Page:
Democrats dominate House GOP in money race ahead of midterms

Democrats dominated Republicans in money races across the House map and in key Senate contests with three weeks left before midterm elections.

Money is no guarantee of electoral outcomes, but the numbers suggest that Democratic voters’ enthusiasm continues unabated in 2018, with small-dollar donors in particular fueling the party’s hopes of reshaping Republican-run Washington for the final two years of President Donald Trump’s first term.

The Democrats’ campaign arm says 110 House Democratic candidates outraised Republican incumbents or the GOP nominees in open seats. At least 60 Democrats topped $1 million in fundraising during the quarter, according to a party analysis, with several posting eye-popping hauls in excess of $2 million and even $3 million.

Democrats need to pick up at least 23 more seats to become the majority in January.

Senate Democratic incumbents posted strong quarters, as well, even as the slate of elections in states Trump won leaves Republicans well-positioned to hold their narrow Senate majority.

Candidates, party committees and some political action committees had to submit their latest reports to the Federal Election Commission before midnight Monday. The FEC is still processing much of the data that covers activity through Sept. 30.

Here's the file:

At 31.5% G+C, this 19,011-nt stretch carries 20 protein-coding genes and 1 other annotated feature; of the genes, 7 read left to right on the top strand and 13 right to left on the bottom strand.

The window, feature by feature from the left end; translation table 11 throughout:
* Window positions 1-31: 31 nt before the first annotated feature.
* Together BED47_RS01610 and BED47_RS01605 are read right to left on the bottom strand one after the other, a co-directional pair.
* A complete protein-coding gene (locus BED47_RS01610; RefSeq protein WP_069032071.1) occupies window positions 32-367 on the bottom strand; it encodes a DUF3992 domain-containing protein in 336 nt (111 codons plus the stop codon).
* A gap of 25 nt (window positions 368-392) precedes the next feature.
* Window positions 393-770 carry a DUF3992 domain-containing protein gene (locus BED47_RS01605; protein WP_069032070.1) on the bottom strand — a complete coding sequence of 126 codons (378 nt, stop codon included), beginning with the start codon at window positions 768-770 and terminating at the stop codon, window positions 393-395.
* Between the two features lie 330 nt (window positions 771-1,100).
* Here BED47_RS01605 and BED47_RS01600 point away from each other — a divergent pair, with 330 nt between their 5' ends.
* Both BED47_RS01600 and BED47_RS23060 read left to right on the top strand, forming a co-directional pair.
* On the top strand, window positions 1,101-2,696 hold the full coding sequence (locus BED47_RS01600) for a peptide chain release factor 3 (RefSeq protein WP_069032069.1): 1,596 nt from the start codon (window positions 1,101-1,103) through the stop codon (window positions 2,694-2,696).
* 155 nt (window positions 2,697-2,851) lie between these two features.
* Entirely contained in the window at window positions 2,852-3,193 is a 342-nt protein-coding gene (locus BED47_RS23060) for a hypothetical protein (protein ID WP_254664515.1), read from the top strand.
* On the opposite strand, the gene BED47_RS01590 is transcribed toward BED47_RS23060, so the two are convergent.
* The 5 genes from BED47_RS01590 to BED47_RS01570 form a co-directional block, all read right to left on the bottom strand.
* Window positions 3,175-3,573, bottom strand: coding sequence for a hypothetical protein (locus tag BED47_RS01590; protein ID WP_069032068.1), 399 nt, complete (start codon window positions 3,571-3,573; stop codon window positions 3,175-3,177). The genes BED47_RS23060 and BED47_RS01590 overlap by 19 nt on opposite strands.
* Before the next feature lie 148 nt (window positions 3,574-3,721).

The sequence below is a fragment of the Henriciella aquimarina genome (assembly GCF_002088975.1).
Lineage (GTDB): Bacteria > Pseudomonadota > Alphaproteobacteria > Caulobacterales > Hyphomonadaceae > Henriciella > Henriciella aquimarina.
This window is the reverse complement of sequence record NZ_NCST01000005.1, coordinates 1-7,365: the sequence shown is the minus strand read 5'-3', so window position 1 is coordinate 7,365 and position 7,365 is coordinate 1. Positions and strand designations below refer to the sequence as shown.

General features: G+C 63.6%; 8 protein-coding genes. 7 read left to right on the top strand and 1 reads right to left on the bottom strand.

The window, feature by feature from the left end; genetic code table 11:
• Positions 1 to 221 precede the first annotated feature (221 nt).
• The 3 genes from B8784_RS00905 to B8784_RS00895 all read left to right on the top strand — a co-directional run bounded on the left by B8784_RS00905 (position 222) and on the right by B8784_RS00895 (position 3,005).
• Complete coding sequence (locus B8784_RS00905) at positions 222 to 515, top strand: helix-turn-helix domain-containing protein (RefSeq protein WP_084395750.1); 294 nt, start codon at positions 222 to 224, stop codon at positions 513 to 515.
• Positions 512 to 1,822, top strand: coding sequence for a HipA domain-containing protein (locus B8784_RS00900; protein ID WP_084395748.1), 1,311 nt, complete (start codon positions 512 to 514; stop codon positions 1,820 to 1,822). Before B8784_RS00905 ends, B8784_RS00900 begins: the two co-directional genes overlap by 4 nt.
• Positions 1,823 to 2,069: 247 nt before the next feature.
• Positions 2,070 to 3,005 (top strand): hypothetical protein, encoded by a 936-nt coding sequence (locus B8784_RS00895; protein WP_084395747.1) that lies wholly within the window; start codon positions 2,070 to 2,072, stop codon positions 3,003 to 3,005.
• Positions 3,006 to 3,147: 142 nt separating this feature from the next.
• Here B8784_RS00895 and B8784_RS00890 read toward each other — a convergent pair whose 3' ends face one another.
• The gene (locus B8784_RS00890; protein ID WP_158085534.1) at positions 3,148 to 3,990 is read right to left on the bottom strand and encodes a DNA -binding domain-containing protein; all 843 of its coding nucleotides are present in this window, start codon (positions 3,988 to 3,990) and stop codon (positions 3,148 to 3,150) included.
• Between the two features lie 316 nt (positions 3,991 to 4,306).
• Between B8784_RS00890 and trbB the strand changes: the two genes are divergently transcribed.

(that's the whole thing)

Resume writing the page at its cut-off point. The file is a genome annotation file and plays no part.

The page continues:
Here’s a look at some of the highlights:


Some of Democrats’ top hopes for flipping GOP seats — candidates running in House districts where President Donald Trump lost in 2016 — have outraised their opponents for much of the cycle.

But with 110 Democratic hopefuls outraising the GOP incumbent or nominee in contested seats, the third quarter stands out as a sign of enthusiasm that extends deep into the House map to include districts where Trump prevailed relatively comfortably.

Democrat Amy McGrath pulled in $3.25 million in a central Kentucky district where Rep. Andy Barr was not initially considered among the most vulnerable GOP incumbents. For the cycle, McGrath …read more